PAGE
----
I haven't been blogging recently because I have been emotionally stressed. It may take me a while longer to get back to it. My father, who was diagnosed with pancreatic cancer last May, had metastases by August 1, and was in chemo until Feb 13, died on Tuesday February 27.
Since his diagnosis with Waldenstrom's lymphoma back in 2013, I had become his oncology interpreter/assistant. I went to the important appointments and answered his questions that the doctor's don't want to answer.
Due to vein damage from chemo for his lymphoma he needed a port. When he did finally get a port, his first question was 'when do I get it out?' The doctors and nurses would not answer that question. So I told him 'once you don't need it for six months or so, you can discuss taking it out.'
I also translated back to his oncologist when asked about pain levels and he replied 'just a little over here'. I would tell the oncologist that he has had several instances of extreme pain. Once he told my sister that that the pain that caused tears in his eyes was only a 5. Later he corrected himself to say it was a '10'.
Another big step in his cancer treatment was weaning him off Wikipedia for cancer research. I had to explain to him several times that Wikipedia is not a good place to do research and that the American Cancer Society was the place to start. This took several months of 'discussion'.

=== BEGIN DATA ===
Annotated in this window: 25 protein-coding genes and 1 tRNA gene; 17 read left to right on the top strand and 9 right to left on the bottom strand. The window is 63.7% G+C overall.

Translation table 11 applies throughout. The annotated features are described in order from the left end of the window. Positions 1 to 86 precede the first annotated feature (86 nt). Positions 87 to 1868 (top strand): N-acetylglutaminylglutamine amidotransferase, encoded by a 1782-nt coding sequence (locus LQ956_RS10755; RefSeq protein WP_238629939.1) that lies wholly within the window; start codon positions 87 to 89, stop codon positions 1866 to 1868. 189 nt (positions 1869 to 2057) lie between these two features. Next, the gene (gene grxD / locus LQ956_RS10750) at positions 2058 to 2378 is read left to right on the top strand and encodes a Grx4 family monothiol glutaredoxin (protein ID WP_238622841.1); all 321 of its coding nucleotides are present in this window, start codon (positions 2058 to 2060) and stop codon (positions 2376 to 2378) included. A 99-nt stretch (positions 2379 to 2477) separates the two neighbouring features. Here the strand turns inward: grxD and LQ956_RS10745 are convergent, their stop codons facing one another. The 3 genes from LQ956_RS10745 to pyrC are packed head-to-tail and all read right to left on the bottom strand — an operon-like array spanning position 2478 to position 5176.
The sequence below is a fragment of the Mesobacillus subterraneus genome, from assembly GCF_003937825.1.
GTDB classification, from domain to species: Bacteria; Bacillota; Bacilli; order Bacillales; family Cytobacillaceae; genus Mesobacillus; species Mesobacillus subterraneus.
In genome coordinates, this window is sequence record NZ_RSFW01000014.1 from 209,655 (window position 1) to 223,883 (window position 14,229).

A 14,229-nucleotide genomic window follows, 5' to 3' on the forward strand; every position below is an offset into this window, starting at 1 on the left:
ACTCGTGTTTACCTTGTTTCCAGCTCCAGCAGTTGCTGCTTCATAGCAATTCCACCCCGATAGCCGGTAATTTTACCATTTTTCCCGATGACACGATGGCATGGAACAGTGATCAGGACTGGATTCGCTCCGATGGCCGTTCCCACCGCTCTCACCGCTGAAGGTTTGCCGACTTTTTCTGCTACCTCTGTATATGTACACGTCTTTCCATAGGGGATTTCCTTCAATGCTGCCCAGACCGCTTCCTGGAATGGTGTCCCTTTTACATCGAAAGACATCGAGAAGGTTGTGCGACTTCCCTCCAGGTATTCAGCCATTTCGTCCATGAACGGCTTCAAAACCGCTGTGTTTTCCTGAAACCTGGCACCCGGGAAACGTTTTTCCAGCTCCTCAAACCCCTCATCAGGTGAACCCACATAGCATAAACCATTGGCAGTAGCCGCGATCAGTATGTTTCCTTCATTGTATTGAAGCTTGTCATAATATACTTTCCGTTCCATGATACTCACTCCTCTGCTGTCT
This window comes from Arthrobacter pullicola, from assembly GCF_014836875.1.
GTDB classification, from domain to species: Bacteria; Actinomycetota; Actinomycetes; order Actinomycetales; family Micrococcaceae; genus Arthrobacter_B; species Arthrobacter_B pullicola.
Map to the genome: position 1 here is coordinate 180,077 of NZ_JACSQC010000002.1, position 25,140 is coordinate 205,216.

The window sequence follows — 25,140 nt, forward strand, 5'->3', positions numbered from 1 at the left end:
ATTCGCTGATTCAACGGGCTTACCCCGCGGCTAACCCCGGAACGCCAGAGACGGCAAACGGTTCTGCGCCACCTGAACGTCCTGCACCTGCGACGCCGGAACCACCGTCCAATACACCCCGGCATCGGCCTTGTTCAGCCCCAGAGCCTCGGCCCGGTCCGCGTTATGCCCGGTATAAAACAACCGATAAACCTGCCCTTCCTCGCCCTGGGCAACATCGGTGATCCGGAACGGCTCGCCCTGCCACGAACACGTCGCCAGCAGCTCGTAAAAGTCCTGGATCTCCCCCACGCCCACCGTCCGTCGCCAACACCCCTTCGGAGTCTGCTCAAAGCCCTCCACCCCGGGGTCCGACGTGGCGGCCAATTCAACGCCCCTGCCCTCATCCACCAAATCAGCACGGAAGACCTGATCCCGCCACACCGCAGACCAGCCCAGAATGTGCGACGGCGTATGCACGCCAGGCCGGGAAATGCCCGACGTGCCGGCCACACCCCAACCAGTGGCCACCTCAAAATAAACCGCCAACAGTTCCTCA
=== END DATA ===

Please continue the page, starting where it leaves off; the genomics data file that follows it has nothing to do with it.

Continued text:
Aside from losing my father, the sad part is that my medical history is what enabled me to be his oncology interpreter/assistant. For the last 8 years of his life, anytime he was going to have a new procedure, test, or other medical misadventure, he would call me up and want to know if I had had it and what was it like.
Until his pancreatic cancer metastasized, he would introduce me to his doctors as "his daughter with more ailments than him." We would both make jokes through his appointments to the point that the schedulers sometimes hinted that we might be a bit crazy. Humor got us through a lot of this but now his sense of humor is gone with him.
We will miss him and we will be very sad for a while. But it was nice I could help him decipher his diagnosis and appointments as much as I could.
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